Pulsar AS 200 Review

Pulsar AS 200 review cover photo

The Pulsar AS 200 was kind of a surprise from Bajaj. The reasons why it came into life revolve around the fact that people are still buying the older generation Pulsar 220’s in the plenty. Bajaj have wanted to slowly phase out the older generation Pulsars for quite a long time now and finally it looks like they have the right combo in the AS 200 and the AS 150. So what really is the Pulsar AS 200 capable of? Does it live up to the ‘Adventure Sport’ name? We answer all these questions and more below.

Engine and performance

The engine on the Pulsar AS 200 is identical to that on the Pulsar 200 NS. That means we have the 199.5 cc carburetted engine that produces 23.5 HP @ 9,500 RPM and 18.3 Nm @ 8,000 RPM doing duty on both. The engine is liquid cooled and comes with Bajaj’s Triple Spark technology and a 4 valve configuration. We are already fans of this engine as we have ridden the NS extensively. There is no doubt about its capabilities. It is a rev happy engine that loves to be ridden hard, it’s quite refined too. So the Pulsar AS 200 already has that going for it. The top speed we could manage was 148 kmph. We reckon it can do a speedo indicated 155 kmph on a good day. But more importantly the Pulsar AS 200 is most comfortable in the 110-120 kmph range, couple that with the new quarter fairing and you have a very capable touring motorcycle. 0 to 100 kmph timings were in the 9.5 seconds range and mileage returned after mixed and aggressive riding in the city and highways was 34 kmpl.

Handling and braking

The Pulsar AS 200 comes with a steel perimeter frame that has helped Bajaj shed the tag of ‘bad handling’. The new Pulsar range of the 200 NS, RS 200 and now the AS 200 all share the same underpinnings and behave very well during some enthusiastic corner carving. The high handlebars and the rather relaxed seating position all enhance the comfort of the Pulsar AS 200. The foot pegs are of-course a tad bit rear set and provide for a good overall rider seating triangle. The suspensions are a bit stiff but the overall ride quality is quite good.

Pulsar AS 200 review off-roading

Pulsars have always been good with their brakes and the Pulsar AS 200 continues this trend. The Bybre 280 mm discs at the front combined with the 230 mm rear disc offer plenty of support to stop in a jiffy. We really would have loved more feel from the rear disc brake though, right now it works like an on off switch. ABS takes a miss, considering the Adventure Sport tag; it would have made a lot of sense to have ABS at least as an option. And while the braking is pretty good Bajaj have shod the Pulsar AS 200 with Eurogrip tyres, which has quite the ironic name as they provide really poor grip. The moment you demand extra from the tyre be it on a tight fast corner or slight off-roading, the Eurogrip’s really diminish your confidence as they are quite twitchy. The MRF’s from the RS 200 would do wonders on this bike.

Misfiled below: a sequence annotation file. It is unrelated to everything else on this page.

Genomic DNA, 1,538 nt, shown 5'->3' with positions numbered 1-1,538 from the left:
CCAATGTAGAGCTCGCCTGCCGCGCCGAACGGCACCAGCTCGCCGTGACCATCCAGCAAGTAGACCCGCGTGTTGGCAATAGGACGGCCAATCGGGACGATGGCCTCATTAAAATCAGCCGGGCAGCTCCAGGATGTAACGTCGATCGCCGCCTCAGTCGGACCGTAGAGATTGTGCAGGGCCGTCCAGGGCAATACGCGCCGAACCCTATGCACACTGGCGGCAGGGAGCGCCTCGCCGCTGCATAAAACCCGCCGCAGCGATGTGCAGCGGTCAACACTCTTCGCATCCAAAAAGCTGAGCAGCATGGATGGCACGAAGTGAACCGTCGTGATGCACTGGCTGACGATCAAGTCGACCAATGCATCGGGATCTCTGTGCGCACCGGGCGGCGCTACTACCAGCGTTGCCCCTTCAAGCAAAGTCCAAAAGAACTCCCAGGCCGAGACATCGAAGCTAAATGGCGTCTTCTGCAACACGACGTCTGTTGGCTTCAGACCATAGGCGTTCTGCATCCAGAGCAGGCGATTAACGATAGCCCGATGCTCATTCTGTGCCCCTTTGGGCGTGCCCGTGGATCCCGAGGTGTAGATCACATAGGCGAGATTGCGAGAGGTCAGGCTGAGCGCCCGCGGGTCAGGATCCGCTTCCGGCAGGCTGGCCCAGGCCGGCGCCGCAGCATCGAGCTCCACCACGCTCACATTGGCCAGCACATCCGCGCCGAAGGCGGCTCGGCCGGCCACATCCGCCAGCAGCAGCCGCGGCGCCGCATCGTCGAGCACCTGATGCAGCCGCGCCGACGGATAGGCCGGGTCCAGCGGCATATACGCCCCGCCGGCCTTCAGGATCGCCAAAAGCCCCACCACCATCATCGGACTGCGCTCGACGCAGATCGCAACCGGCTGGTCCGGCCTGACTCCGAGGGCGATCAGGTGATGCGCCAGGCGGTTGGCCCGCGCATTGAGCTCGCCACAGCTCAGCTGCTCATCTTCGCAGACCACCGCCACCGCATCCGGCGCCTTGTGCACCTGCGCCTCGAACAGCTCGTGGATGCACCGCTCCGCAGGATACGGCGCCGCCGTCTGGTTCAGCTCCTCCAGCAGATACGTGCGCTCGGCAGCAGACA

Look and feel

The Pulsar AS 200 is in our opinion the best looking Pulsar yet. The RS 200 looked overcooked but Bajaj has got it spot on with the AS 200. It’s quite classy looking with its rather tall stance, new quarter fairing and big prominent headlights. We almost are tempted to give it 10/10 for looks but what the AS 200 gains in the looks department it loses them in the fit and finish department. The bike we test rode had barely done 5000 kms and we already had some rattles and extra noise effects that were quite a let-down. While the plastic quality is decent the panel gaps and overall finish could have been far better. Another annoying factor was the side panels that come near the thighs, those keep interfering with the riders legs while at standstill especially for shorter riders.

Key features and value for money

The Pulsar AS 200 surely has a lot to offer. Digital instrument console, backlit switch gear, amazing headlights and if you list out the specifics one by one, you will be quite amazed how Bajaj has managed to offer so much value for money. Yes there are compromises but the core of the motorcycle is well built and at its current price point is quite the value proposition.


So, is the Pulsar AS 200 an ‘Adventure Sport’? Simply put, no. But what Bajaj have done is toy with the idea of one. It sure looks like one and in fact it is a very potent touring machine. Priced similarly to that of the Pulsar 200 NS down to the rupee, it is immensely tempting for someone who wants a reliable and easy to maintain motorcycle which can pretty much do it all. It looks good, goes fast, handles well and does not burn a hole in your pocket, need we say more?

You can also check out the video review here –


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